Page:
THE EDITOR'S CORNER

Controlling the Vertical Dimension

The vertical dimension of the face, or facial height, is one of the more esoteric concepts in dentistry. The online Medical Dictionary defines it as "the linear dimension in the midline from the hairline to menton." Anterior facial height is rather self-evidently described as "the sum of upper and lower facial heights, the lower limit of the latter variously defined as the pogonion, gnathion, or menton. Posterior facial height is often measured from the gonion to the condylare, sella, or center of face point." The occlusal correlate of facial height is the vertical dimension of occlusion (VDO).

Controlling the VDO is a concern to practically every dental specialty, with the possible exception of public health. Loss of vertical dimension is associated with a variety of negative outcomes, ranging from protrusion of the chin point and nasal tip to a "bulldog appearance".1 In an excellent online post on the Perio-Implant Advisory, Dr. Evelyn Shine points out, "As vertical dimension is lost, the proportions of the face are altered; one's chin becomes recessed, the lower half of the face may look short, and the angles of the mouth can develop chelitis. Loss of vertical dimension results in facial collapse, wrinkles by the nasolabial fold, and appearance of compressed and thin lips, which makes one appear older."2

First recognized as an issue in full-denture prosthodontics, the VDO and facial height were addressed in the early days of orthodontics by the likes of Calvin Case, Norman Kingsley, and Charles Tweed. Orthodontists are less concerned about reducing vertical dimension than we are about increasing it—in other words, opening the bite. Considering that by anatomical necessity, the point of force application for moving a tooth is usually coronal to the tooth's center of rotation, the trigonometry of vector analysis dictates that extrusion and resultant bite opening are inevitable side effects of tooth movement, unless the vertical dimension is intentionally controlled from the outset. We use this principle to our advantage when dealing with a low-angle deep bite, which is characterized by overclosure, often manifesting as an overbite in excess of 100%. In such a case, any bite-opening side effects are welcome, provided they are properly managed. But they are anathema in a high-angle case, especially one with an anterior open bite, where control of the vertical dimension is absolutely critical.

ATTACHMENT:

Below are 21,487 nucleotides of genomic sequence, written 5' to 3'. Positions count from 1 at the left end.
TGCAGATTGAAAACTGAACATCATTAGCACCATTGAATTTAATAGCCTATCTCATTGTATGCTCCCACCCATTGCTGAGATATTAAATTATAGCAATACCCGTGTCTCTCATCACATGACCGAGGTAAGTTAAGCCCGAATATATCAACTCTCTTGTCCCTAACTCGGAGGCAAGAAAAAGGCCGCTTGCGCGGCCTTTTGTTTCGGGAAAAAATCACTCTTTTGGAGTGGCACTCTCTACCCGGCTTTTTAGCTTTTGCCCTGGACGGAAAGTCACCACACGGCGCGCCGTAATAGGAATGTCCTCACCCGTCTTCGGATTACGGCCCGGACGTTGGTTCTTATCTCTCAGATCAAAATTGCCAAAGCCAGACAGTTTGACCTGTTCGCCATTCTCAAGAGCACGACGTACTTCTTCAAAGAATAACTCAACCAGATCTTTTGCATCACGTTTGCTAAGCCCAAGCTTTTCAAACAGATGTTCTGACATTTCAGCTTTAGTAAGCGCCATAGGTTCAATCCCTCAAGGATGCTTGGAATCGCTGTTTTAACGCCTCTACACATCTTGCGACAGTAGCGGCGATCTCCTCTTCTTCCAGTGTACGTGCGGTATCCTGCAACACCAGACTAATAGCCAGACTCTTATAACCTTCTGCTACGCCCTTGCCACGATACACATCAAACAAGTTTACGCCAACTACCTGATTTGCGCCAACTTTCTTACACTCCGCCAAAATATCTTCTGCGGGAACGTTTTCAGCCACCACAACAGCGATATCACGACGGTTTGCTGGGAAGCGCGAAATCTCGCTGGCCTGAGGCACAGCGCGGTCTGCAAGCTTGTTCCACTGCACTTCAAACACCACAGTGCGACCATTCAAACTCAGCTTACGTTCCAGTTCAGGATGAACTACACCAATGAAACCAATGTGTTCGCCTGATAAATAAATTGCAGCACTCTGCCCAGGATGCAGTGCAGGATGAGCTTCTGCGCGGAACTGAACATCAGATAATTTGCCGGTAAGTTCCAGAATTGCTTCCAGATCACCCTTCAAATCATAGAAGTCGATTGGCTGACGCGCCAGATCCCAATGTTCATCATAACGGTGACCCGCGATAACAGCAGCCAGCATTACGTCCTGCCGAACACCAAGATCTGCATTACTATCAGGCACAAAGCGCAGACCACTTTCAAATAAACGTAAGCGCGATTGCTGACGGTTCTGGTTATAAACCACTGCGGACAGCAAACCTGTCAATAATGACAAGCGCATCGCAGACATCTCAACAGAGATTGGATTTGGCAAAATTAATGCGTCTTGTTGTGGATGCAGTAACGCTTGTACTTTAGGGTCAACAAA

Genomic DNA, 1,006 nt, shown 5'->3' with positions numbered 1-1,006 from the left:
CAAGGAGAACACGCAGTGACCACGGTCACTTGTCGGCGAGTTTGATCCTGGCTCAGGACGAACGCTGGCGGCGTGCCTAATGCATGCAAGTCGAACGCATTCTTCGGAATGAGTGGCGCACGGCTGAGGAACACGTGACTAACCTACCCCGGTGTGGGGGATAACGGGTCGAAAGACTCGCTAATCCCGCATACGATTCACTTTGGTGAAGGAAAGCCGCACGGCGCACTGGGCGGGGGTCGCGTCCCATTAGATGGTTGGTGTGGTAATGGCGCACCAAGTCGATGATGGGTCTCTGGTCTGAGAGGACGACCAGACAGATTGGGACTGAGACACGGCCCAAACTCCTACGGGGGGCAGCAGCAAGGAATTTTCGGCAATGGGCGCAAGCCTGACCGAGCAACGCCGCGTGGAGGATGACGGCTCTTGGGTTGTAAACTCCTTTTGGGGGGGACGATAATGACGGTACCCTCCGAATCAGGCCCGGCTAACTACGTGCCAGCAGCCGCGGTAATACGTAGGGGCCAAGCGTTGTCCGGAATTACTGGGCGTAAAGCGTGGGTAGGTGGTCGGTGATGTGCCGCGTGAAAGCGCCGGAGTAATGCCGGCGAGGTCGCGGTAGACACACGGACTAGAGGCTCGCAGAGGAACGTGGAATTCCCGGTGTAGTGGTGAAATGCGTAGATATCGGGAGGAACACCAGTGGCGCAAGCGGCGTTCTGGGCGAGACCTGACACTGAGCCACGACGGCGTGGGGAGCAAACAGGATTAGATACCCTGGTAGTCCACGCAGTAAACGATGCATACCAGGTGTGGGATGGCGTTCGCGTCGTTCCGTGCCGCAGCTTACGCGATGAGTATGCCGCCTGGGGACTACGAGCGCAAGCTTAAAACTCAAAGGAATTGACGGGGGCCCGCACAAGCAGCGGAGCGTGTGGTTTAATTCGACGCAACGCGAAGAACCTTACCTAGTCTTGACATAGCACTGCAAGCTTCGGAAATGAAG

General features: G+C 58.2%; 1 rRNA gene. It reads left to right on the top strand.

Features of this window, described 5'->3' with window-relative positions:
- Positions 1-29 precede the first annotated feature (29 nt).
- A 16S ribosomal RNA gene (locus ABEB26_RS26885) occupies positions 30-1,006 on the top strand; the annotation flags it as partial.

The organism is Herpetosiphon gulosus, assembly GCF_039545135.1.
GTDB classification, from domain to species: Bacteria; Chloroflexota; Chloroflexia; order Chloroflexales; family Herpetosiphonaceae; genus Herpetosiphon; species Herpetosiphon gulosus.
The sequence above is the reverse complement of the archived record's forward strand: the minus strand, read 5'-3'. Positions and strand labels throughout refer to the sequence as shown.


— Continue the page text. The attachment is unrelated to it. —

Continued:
This issue of JCO includes one article dealing with excessive vertical dimension and facial height and another addressing overclosure and the accompanying short face. The case report by Drs. Nasib Balut and Laura Gil of Mexico City is an excellent illustration of how to control the VDO in a high-angle Class ll case using a passive self-ligating appliance and en-masse retraction. In years past, such a situation would have mandated extractions of at least four first premolars—and I know a number of orthodontists who would have considered extracting first molars as well. By utilizing a more contemporary approach with miniscrew anchorage and advanced appliances, Drs. Balut and Gil were able to bring this case to an exemplary finish without extractions. The final facial esthetics were enhanced by an advancement genioplasty.

At the other end of the facial-height spectrum, an international cadre of authors including Drs. James Cheng-Yi Lin, Stacy Chen, and Eric Jein-Wein Liou of Taiwan; Dr. Kenji Ojima of Tokyo; and our own Contributing Editor, Dr. S. Jay Bowman, present an article detailing four short-face cases. Again applying the latest treatment methods, the authors resolved these facial disharmonies by means of an esthetic interdisciplinary approach featuring Invisalign. Conceding that some tooth movements are still unpredictable with clear aligners alone, they summoned the resources of prosthodontics, periodontics, restorative dentistry, cosmetic treatment, and orthognathic surgery to address what they call "the complex facial, smile, and dental problems of short-face adults".

While controlling the vertical dimension remains no less of a challenge than it was during the time of Case, Kingsley, and Tweed, our options for dealing with that challenge are now much broader, as these two articles demonstrate.

RGK

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REFERENCES

DR. ROBERT G. KEIM DDS, EdD, PhD

DR. ROBERT G. KEIM DDS, EdD, PhD

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